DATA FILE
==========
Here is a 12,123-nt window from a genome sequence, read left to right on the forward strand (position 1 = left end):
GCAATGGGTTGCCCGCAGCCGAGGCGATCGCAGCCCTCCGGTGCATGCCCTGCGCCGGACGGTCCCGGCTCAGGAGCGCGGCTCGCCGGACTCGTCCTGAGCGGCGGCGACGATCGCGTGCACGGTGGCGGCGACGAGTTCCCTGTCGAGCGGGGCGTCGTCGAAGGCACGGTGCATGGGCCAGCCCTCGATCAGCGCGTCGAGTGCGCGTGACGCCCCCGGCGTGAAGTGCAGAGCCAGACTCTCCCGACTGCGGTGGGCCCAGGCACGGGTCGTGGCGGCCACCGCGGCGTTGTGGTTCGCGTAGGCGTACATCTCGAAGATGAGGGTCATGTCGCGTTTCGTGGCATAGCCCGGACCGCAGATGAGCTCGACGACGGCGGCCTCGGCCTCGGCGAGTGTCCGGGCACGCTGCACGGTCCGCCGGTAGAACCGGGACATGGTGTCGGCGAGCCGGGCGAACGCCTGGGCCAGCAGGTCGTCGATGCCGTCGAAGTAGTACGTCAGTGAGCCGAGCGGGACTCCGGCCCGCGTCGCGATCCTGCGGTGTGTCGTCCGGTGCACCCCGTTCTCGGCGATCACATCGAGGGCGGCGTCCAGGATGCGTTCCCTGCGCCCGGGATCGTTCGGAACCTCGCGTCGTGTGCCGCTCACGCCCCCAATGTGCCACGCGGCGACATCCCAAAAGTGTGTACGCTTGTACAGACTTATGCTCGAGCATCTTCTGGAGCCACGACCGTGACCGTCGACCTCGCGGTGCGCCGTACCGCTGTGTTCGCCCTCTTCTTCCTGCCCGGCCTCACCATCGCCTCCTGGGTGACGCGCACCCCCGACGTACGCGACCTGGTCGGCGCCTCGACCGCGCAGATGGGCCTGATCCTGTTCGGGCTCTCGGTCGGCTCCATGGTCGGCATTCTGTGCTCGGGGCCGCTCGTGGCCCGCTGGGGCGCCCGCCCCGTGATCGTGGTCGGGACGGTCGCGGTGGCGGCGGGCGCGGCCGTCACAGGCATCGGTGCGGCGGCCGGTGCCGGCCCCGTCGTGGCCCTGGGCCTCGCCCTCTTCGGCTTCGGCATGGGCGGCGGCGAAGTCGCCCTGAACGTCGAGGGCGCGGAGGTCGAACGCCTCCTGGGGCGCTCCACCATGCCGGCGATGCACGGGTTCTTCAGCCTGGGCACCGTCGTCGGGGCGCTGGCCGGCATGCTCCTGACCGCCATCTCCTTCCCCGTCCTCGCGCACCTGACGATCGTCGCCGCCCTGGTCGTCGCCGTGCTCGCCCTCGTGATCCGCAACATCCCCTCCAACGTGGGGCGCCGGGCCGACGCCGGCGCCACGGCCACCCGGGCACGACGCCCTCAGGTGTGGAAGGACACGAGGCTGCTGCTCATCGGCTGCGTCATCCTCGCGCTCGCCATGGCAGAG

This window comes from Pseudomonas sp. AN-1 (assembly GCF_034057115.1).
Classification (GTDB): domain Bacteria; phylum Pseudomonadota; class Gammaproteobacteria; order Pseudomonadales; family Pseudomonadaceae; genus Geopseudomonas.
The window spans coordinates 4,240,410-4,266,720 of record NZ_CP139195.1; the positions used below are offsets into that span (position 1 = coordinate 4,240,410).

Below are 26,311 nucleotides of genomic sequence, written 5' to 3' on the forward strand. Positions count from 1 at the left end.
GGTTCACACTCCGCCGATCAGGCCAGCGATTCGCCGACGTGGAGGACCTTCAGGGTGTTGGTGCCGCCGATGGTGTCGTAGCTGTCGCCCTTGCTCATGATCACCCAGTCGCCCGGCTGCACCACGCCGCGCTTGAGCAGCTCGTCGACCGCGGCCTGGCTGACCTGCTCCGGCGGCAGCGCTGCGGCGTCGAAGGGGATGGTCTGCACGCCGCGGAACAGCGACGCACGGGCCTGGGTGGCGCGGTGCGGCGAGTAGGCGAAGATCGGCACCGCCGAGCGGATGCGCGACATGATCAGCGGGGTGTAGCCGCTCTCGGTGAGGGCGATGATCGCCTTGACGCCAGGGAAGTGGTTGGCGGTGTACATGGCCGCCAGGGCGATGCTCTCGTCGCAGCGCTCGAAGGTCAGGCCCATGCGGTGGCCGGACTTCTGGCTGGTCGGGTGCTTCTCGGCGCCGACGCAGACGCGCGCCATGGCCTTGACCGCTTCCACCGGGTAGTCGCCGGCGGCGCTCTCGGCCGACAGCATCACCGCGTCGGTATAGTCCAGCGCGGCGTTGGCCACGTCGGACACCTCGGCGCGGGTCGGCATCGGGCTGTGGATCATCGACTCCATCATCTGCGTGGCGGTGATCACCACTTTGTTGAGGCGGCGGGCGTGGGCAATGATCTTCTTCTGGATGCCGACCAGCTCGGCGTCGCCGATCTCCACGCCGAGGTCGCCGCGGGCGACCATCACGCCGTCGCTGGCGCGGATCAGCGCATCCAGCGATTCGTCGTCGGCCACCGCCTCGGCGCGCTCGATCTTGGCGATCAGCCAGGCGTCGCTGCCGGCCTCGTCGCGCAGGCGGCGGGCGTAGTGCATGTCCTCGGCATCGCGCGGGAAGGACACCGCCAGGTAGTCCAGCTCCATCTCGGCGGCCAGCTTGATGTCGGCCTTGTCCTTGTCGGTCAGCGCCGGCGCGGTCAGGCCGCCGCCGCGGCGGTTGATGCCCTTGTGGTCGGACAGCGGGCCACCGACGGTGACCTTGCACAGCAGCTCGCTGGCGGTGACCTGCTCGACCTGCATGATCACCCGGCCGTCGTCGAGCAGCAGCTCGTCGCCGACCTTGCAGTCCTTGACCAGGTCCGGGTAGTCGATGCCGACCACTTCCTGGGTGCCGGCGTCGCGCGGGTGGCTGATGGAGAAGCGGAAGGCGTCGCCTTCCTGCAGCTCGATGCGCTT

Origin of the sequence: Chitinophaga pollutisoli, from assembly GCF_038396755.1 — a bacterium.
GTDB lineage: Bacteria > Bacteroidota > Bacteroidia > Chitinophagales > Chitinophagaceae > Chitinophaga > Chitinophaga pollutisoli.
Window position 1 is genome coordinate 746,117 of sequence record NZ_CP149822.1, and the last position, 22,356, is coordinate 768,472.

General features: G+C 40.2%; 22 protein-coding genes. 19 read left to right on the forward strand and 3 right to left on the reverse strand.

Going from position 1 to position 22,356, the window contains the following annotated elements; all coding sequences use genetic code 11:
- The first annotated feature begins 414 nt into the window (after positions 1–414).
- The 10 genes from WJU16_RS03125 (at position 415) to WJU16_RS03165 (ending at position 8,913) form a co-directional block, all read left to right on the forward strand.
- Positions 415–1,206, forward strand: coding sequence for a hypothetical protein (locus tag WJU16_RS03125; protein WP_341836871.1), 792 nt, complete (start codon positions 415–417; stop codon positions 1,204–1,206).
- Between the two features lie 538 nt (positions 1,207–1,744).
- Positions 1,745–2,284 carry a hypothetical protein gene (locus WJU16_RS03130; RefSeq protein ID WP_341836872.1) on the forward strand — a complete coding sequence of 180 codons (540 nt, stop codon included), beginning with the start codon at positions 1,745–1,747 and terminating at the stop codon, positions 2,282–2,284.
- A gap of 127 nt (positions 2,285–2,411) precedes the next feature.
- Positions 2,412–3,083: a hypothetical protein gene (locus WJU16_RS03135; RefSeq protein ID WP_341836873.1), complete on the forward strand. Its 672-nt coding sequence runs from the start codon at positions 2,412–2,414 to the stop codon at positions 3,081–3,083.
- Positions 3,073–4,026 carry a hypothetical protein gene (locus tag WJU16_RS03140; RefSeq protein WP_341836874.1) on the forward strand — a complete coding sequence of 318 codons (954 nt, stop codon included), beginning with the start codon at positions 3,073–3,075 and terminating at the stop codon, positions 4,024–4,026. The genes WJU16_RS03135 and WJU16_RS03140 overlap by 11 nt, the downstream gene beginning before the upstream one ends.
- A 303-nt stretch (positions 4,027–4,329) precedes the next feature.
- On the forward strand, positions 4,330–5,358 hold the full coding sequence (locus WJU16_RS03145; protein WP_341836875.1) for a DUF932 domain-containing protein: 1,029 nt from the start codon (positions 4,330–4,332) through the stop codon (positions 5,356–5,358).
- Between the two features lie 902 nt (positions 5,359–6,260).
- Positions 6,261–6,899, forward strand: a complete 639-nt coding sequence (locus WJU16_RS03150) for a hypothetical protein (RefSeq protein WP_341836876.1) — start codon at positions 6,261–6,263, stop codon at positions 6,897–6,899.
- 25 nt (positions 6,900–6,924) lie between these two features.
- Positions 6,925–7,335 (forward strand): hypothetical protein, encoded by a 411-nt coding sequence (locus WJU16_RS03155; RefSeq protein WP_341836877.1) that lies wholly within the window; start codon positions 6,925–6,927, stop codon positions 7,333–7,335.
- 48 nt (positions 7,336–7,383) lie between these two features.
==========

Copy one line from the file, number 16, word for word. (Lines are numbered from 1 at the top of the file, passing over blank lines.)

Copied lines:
- Between the two features lie 538 nt (positions 1,207–1,744).